Regional Campus Faculty

The criteria for reappointment, tenure, and promotion outlined on pp. 1-9 of this document apply to Kent Campus Faculty.  Below is a summary of how these criteria are modified for faculty at the Regional Campuses (see also Table V.2).

University Policy regarding Faculty tenure states that criteria which are appropriate to a particular unit shall be formulated by that unit in light of college (if applicable) and University standards and guidelines, the mission of the unit, and the demands and academic standards of the discipline.  (See UPR 6-14, B2).  Accordingly, given the different mission of the Regional Campus System, meritorious performance in teaching and service is a major factor in considering Regional Campus Faculty for tenure and promotion.  Supervision of students in research, although laudatory, is not a requirement for Regional Campus Faculty, given the more limited opportunities for this activity.  Nevertheless, student supervision that results in conference presentations can also enhance a Faculty member’s teaching credentials.

As for Kent Campus Faculty, a threshold of research accomplishment must be met for a positive recommendation on tenure and promotion to Associate Professor.  For Regional Campus Faculty, research expectations are less in terms of quantity of scholarly output, but maintain an emphasis on quality.  Quality publications are articles published in nationally (or internationally) recognized journals that have objective metrics of scientific merit (e.g., that are indexed in Psych Info).  Evidence of continued professional growth, (through, for example, research presentations at regional, national or international disciplinary conferences such as MPA, APA, or APS) must be present if a Faculty member is to be recommended for tenure and promotion.  A clear expectation is a program of research that culminates in peer reviewed empirical journal articles.  Unlike Kent Campus Faculty, Regional Campus Faculty are not expected to seek external funding for their research, nor is scholarly reputation a major consideration for tenure and promotion to Associate Professor.  However, grant activity and evidence of scholarly reputation are credentials that can further bolster the case for tenure and promotion to Associate Professor, assuming that all other criteria for tenure and promotion have been met (see Table V.2).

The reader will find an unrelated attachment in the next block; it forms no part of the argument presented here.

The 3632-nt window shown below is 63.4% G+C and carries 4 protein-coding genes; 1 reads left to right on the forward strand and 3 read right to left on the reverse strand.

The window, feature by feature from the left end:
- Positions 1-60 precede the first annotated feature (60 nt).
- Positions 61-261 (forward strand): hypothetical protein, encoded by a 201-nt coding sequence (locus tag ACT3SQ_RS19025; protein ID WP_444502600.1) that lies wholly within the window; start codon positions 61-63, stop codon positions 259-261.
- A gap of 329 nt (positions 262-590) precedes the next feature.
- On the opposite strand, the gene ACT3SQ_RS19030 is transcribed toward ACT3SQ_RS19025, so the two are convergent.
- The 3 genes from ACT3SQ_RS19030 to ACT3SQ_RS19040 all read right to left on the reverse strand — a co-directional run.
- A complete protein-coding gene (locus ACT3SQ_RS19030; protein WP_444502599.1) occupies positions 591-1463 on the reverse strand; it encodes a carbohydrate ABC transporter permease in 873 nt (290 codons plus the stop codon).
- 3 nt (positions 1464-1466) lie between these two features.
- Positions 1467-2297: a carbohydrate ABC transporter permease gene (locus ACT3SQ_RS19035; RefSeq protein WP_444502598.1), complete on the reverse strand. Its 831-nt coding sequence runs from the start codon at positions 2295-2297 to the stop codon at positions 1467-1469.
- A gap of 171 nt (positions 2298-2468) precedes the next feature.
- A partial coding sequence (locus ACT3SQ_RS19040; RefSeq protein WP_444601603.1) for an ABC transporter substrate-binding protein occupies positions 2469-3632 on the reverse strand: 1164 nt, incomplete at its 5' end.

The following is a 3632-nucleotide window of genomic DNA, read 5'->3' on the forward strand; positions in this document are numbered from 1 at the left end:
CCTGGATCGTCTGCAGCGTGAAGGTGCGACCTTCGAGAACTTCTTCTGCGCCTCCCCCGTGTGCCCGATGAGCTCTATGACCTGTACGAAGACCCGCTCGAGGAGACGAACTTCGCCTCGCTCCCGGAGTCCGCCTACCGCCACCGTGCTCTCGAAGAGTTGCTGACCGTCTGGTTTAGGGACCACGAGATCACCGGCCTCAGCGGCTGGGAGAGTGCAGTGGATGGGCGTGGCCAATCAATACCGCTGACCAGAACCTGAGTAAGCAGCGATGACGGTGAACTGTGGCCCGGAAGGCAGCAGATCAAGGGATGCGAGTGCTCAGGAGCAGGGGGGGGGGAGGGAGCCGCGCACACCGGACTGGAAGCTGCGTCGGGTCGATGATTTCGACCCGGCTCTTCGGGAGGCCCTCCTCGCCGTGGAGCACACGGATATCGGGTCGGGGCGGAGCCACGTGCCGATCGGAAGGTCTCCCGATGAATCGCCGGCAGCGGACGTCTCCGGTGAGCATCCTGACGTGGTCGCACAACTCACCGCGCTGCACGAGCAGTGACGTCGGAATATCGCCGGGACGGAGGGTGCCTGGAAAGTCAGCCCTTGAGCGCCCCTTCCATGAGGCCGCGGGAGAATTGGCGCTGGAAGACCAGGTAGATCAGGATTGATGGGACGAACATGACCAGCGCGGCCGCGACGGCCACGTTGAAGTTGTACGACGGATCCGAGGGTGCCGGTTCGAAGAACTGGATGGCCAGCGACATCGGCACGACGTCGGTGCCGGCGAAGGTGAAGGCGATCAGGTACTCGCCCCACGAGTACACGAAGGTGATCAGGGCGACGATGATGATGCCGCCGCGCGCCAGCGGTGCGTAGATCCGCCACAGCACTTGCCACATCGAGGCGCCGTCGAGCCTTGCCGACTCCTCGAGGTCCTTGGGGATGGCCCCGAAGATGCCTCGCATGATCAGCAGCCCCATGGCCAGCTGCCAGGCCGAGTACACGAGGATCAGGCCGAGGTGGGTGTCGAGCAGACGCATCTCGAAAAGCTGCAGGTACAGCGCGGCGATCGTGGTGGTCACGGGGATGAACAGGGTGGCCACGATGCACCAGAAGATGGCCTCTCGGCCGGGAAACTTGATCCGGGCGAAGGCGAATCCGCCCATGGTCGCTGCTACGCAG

As noted in the University Policy, promotion to Professor necessarily requires significant accomplishments in the area of research following promotion to Associate Professor.   In addition, as indicated on p. 3 of this policy, full Professors are expected to meet promotion requirements at a higher level than Associate Professors. In evaluating Regional Campus candidates for promotion to Professor, a substantial record of quality publications in nationally (or internationally) recognized journals, evidence  of continued professional growth since promotion to Associate Professor, and some evidence of scholarly reputation (see p. 5)  are all key considerations. Unlike Kent Campus Faculty, Regional Campus Faculty are not expected to seek external funding for their research.  However, grant activity is a credential that can further bolster the case for promotion to Professor, assuming that all other criteria for promotion have been met.  (see Table V.2). 

TABLE V.2  Criteria for Tenure and Promotion of Regional Campus Faculty




Professional Activity



Meets Expectations

A program of research that  results in quality publications in empirical, peer-reviewed journals

Typical examples include  presenting at meetings  and ad hoc journal reviews 

Solid external letters;

 For promotion to full must also

 have :  some evidence of impact /recognition  (e.g., citations, publication outlets, reviewing)




Too few quality publications or no evidence of a program   of research

No engagement in profession

Lackluster external letters;

For promotion to full:  minimal impact





                         Classroom Instruction

Meets Expectations

Solid evidence of high quality teaching (based on peer reviews from Ad Hoc P&T committee and student evaluations) 


Consistent evidence of mediocre teaching performance





Meets Expectations

Consistent and responsible service on departmental and/or University committees


Minimal and/or low quality service